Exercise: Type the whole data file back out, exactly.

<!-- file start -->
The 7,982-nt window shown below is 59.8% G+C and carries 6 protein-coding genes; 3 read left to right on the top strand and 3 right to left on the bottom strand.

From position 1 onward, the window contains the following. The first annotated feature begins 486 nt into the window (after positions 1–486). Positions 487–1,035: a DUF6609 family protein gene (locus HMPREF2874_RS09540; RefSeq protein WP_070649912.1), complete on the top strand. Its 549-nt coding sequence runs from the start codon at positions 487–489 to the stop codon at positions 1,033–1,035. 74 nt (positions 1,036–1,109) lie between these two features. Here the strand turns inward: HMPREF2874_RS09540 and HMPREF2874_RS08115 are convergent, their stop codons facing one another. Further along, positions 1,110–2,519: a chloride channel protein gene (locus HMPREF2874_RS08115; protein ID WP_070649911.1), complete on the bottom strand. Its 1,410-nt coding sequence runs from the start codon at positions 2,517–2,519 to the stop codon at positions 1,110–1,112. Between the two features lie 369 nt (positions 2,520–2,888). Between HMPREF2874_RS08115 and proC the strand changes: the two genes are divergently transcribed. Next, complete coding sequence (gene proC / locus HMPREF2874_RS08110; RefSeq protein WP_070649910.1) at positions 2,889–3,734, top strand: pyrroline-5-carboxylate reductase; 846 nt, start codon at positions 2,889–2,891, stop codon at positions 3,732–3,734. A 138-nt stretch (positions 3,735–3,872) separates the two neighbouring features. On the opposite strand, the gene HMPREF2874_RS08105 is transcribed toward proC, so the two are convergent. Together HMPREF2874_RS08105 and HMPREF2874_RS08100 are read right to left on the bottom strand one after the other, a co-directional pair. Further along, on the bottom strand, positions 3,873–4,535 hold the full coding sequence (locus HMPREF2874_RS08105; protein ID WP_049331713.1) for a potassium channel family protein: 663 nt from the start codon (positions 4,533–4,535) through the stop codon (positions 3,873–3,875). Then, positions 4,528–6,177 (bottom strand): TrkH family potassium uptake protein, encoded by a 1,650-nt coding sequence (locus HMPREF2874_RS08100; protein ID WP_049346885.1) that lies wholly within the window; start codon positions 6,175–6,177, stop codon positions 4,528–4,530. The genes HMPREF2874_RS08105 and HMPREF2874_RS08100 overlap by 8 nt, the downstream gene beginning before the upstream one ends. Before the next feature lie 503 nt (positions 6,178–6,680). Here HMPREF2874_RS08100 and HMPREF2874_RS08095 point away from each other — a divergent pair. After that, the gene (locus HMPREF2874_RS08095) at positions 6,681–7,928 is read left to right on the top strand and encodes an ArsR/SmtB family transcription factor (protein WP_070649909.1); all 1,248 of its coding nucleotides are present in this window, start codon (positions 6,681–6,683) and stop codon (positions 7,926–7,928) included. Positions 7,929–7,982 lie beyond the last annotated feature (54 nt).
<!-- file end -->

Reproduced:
The 7,982-nt window shown below is 59.8% G+C and carries 6 protein-coding genes; 3 read left to right on the top strand and 3 right to left on the bottom strand.

From position 1 onward, the window contains the following. The first annotated feature begins 486 nt into the window (after positions 1–486). Positions 487–1,035: a DUF6609 family protein gene (locus HMPREF2874_RS09540; RefSeq protein WP_070649912.1), complete on the top strand. Its 549-nt coding sequence runs from the start codon at positions 487–489 to the stop codon at positions 1,033–1,035. 74 nt (positions 1,036–1,109) lie between these two features. Here the strand turns inward: HMPREF2874_RS09540 and HMPREF2874_RS08115 are convergent, their stop codons facing one another. Further along, positions 1,110–2,519: a chloride channel protein gene (locus HMPREF2874_RS08115; protein ID WP_070649911.1), complete on the bottom strand. Its 1,410-nt coding sequence runs from the start codon at positions 2,517–2,519 to the stop codon at positions 1,110–1,112. Between the two features lie 369 nt (positions 2,520–2,888). Between HMPREF2874_RS08115 and proC the strand changes: the two genes are divergently transcribed. Next, complete coding sequence (gene proC / locus HMPREF2874_RS08110; RefSeq protein WP_070649910.1) at positions 2,889–3,734, top strand: pyrroline-5-carboxylate reductase; 846 nt, start codon at positions 2,889–2,891, stop codon at positions 3,732–3,734. A 138-nt stretch (positions 3,735–3,872) separates the two neighbouring features. On the opposite strand, the gene HMPREF2874_RS08105 is transcribed toward proC, so the two are convergent. Together HMPREF2874_RS08105 and HMPREF2874_RS08100 are read right to left on the bottom strand one after the other, a co-directional pair. Further along, on the bottom strand, positions 3,873–4,535 hold the full coding sequence (locus HMPREF2874_RS08105; protein ID WP_049331713.1) for a potassium channel family protein: 663 nt from the start codon (positions 4,533–4,535) through the stop codon (positions 3,873–3,875). Then, positions 4,528–6,177 (bottom strand): TrkH family potassium uptake protein, encoded by a 1,650-nt coding sequence (locus HMPREF2874_RS08100; protein ID WP_049346885.1) that lies wholly within the window; start codon positions 6,175–6,177, stop codon positions 4,528–4,530. The genes HMPREF2874_RS08105 and HMPREF2874_RS08100 overlap by 8 nt, the downstream gene beginning before the upstream one ends. Before the next feature lie 503 nt (positions 6,178–6,680). Here HMPREF2874_RS08100 and HMPREF2874_RS08095 point away from each other — a divergent pair. After that, the gene (locus HMPREF2874_RS08095) at positions 6,681–7,928 is read left to right on the top strand and encodes an ArsR/SmtB family transcription factor (protein WP_070649909.1); all 1,248 of its coding nucleotides are present in this window, start codon (positions 6,681–6,683) and stop codon (positions 7,926–7,928) included. Positions 7,929–7,982 lie beyond the last annotated feature (54 nt).